Minimum wage wins, even in a conservative-controlled jurisdiction

Posted on June 24, 2014

Can progressives win a minimum wage hike even in conservative-controlled state? Yes, by playing smart, aggressive politics.

A few weeks ago, Michigan Governor Rick Snyder signed legislation to raise that state’s minimum wage from $7.40 to $9.25 per hour. The increase will occur in four stages: $8.15/hour will take effect in September, then the minimum wage will go up to $8.50 at the beginning of 2016, $8.90 in 2017 and $9.25 in 2018.

This isn’t ideal, of course. We want a $10.10 minimum wage and much sooner than 2018. But this victory is remarkable because conservative Republicans control not only the governor’s seat, but also both houses of the Michigan state legislature. In fact, this is the first time that a Republican-controlled state legislature has raised the minimum wage in many, many years.

It is quite extraordinary and it wouldn’t have happened without the tireless efforts of PLI’s Michigan State Director Dave Woodward.

Early last year, Dave was participating in one of our Voicing Our Values messaging webinars about the minimum wage. Inspired by what he learned, he helped field (and pay for) a Michigan statewide poll in 2013 that proved over 70 percent of residents favor a substantial minimum wage increase.

Dave, who is a former state legislator, helped create the coalition that pushed to raise the minimum wage. He worked with Raise Michigan to kick off the most ambitious minimum wage ballot initiative campaign in the nation. The proposal was to raise the minimum wage to $10.10 per hour, index it for inflation, and entirely phase out the lower minimum wage for tipped employees so they would have the same minimum as everyone else.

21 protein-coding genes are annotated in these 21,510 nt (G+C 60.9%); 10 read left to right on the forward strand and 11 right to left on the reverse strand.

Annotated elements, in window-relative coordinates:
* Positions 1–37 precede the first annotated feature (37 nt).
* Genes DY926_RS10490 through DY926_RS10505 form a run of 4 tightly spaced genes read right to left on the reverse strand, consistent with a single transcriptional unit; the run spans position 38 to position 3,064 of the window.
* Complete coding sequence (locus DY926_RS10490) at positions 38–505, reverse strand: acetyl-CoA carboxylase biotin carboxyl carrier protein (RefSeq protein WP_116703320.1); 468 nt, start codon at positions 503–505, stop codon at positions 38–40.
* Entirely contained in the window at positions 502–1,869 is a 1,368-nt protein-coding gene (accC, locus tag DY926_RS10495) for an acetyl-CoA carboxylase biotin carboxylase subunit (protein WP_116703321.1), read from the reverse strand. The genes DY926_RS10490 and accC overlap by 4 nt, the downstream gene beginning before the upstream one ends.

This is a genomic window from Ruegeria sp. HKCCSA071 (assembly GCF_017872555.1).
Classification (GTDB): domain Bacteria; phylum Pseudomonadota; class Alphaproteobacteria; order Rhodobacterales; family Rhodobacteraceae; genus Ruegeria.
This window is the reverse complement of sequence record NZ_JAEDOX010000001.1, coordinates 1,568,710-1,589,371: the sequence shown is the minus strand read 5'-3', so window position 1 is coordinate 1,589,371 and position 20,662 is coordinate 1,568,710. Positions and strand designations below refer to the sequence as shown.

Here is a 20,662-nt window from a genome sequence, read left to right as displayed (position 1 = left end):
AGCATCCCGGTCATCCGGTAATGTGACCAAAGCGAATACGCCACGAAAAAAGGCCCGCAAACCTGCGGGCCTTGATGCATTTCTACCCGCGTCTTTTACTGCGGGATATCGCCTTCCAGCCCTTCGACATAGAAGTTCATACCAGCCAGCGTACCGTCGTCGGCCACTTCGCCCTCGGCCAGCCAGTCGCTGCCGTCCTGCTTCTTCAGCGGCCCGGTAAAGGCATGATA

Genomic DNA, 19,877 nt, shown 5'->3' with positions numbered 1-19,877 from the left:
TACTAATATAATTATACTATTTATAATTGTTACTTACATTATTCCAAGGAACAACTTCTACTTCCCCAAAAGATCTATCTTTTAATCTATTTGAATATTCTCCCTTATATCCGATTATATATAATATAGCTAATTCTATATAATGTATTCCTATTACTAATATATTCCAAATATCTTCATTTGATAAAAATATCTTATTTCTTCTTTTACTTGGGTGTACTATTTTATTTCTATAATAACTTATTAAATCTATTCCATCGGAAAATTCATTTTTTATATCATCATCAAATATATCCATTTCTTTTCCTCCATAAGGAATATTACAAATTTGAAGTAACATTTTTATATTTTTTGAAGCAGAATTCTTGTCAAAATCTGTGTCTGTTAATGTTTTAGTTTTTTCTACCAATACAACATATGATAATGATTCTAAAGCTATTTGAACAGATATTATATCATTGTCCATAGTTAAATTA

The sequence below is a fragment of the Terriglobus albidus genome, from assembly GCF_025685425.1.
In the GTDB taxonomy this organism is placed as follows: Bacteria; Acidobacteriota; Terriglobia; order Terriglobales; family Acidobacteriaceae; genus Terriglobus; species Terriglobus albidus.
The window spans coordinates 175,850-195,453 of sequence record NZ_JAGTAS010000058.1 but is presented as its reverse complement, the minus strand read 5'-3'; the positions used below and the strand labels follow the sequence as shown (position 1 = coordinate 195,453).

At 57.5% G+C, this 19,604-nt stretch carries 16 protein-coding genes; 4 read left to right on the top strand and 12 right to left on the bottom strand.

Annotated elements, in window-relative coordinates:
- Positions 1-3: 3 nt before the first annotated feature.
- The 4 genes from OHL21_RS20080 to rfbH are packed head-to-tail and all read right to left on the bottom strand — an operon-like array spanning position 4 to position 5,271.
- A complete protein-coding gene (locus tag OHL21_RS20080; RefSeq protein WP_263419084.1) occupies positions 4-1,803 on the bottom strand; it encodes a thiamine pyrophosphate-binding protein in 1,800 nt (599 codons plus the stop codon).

From the beginning, traditional political allies told them, “Don’t do it!” Some were concerned a minimum wage campaign would be outspent by corporate interest—and maybe lose. Others were concerned the effort may take money away from other political activities in 2014.

Dave and Raise Michigan decided to go ahead anyway.

In less than 24 hours, the day before Raise Michigan was to turn in their 320,000 petitions, Republicans repealed the minimum wage law and replaced it with their new one, described above, that will raise the minimum wage to $9.25 an hour, index it for inflation (never before done in Michigan), and raise the “tipped” wage to $3.51 (the first increase for tipped workers in more than 20 years).

Make no mistake—conservatives would not have raised the minimum wage one penny if they were not scared to death of the ballot effort passing and helping drive turnout for progressives in the November.

Obviously progressives are not satisfied with $9.25 and a lesser wage for “tipped” workers. However, there is no denying that this is a tremendous victory for working people and that it never would have happened without our own Dave Woodward, the Restaurant Opportunities Center, Raise Michigan, and other bold Michigan progressives who had the courage to fight while being told they would fail.

Lesson learned: Progressives only put points on the board when we go on the offense.